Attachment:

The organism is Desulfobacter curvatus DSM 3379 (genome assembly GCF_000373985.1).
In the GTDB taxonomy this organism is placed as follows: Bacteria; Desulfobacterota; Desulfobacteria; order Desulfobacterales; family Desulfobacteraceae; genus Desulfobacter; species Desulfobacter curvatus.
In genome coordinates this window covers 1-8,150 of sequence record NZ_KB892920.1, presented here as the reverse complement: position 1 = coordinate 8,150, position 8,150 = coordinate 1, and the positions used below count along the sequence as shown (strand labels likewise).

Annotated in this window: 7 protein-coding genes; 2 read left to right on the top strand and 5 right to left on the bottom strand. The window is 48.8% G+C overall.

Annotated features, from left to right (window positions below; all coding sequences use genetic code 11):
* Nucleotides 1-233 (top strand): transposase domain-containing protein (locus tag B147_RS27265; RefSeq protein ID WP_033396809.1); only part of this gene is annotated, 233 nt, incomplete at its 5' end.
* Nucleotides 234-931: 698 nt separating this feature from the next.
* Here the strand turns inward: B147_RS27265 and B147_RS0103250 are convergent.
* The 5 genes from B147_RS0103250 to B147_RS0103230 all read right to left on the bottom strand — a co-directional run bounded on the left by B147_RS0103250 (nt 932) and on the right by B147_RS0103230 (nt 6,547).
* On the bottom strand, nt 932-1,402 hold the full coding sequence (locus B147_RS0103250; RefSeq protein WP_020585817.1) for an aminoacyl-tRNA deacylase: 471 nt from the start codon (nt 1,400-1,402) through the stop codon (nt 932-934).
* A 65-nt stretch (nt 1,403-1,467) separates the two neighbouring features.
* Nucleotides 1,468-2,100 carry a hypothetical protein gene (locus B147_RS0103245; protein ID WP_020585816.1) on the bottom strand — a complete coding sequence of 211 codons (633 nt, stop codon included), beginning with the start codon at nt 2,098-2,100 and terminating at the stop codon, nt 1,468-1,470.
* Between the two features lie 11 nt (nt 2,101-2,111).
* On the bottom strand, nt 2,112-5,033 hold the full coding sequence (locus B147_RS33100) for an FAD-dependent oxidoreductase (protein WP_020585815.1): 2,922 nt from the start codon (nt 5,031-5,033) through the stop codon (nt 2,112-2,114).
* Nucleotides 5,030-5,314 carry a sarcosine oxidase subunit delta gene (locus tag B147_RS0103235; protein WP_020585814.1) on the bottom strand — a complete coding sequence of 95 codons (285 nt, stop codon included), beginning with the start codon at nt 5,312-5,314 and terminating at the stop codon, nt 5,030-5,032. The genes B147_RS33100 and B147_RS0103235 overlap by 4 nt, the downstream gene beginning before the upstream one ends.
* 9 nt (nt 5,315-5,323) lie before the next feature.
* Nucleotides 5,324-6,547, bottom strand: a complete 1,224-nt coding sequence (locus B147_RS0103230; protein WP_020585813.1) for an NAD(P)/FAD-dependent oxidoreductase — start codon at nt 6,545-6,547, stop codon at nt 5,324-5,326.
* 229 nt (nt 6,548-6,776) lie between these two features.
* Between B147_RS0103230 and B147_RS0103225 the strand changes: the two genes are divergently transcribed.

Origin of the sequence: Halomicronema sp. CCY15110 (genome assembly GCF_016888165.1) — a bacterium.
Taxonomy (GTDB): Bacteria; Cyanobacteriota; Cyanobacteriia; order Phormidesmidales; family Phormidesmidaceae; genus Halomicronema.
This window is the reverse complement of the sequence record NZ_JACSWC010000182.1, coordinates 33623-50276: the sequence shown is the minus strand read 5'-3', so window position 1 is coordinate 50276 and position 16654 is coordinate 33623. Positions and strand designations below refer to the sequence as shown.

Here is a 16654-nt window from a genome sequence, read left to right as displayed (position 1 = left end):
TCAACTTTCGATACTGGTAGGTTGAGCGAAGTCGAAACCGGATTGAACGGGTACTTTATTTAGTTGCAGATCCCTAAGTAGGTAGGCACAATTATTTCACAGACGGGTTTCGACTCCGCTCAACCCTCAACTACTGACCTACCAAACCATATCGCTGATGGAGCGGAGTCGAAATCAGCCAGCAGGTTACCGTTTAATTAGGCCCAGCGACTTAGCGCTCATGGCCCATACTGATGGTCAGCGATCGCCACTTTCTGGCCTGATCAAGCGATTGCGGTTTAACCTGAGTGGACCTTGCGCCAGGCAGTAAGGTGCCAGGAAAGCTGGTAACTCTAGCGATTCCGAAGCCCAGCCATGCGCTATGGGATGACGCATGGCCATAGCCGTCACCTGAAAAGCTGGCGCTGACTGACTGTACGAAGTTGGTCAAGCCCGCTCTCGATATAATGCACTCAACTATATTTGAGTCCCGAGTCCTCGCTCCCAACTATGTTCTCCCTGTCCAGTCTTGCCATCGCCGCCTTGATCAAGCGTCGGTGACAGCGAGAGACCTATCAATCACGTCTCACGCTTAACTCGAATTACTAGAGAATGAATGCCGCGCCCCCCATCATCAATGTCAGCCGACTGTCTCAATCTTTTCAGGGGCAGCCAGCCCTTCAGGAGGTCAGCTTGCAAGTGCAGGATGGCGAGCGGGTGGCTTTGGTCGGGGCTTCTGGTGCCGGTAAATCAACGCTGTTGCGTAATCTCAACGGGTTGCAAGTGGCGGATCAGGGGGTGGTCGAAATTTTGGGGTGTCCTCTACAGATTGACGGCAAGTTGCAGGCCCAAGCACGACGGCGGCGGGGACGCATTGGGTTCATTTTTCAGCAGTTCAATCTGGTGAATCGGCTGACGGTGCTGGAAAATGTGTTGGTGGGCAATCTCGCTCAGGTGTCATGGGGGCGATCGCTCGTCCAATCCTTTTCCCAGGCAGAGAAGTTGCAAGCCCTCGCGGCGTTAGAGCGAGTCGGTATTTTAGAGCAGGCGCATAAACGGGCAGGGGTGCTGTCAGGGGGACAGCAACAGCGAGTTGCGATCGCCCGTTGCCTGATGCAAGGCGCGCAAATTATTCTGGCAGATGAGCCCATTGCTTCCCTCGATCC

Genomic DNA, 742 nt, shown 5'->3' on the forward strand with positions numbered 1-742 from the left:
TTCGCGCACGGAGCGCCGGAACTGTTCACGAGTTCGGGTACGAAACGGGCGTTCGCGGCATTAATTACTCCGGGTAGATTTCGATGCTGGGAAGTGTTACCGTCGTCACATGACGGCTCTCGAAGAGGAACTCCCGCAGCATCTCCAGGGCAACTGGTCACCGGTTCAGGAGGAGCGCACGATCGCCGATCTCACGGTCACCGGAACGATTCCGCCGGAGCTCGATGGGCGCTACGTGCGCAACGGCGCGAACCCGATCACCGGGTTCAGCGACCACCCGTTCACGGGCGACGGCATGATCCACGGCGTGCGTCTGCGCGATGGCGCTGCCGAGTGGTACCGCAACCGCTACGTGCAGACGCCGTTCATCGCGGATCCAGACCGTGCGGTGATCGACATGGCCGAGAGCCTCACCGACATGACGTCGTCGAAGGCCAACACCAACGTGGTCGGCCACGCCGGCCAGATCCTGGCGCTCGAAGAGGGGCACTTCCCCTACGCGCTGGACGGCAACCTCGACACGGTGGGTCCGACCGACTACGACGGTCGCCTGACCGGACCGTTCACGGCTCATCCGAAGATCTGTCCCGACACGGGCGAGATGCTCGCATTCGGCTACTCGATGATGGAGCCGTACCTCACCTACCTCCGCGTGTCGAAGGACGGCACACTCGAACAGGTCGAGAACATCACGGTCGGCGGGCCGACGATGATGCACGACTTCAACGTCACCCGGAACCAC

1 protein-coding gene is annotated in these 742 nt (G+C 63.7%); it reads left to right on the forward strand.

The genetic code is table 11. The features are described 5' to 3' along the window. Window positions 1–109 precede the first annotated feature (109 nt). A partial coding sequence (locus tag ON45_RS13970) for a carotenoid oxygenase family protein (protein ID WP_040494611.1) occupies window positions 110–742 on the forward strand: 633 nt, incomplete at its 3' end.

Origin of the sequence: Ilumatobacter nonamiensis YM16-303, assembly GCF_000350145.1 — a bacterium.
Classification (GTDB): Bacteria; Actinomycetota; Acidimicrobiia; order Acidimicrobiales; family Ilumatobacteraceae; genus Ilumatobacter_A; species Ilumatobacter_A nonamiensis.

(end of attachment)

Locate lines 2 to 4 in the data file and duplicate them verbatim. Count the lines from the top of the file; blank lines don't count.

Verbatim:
In the GTDB taxonomy this organism is placed as follows: Bacteria; Desulfobacterota; Desulfobacteria; order Desulfobacterales; family Desulfobacteraceae; genus Desulfobacter; species Desulfobacter curvatus.
In genome coordinates this window covers 1-8,150 of sequence record NZ_KB892920.1, presented here as the reverse complement: position 1 = coordinate 8,150, position 8,150 = coordinate 1, and the positions used below count along the sequence as shown (strand labels likewise).

Annotated in this window: 7 protein-coding genes; 2 read left to right on the top strand and 5 right to left on the bottom strand. The window is 48.8% G+C overall.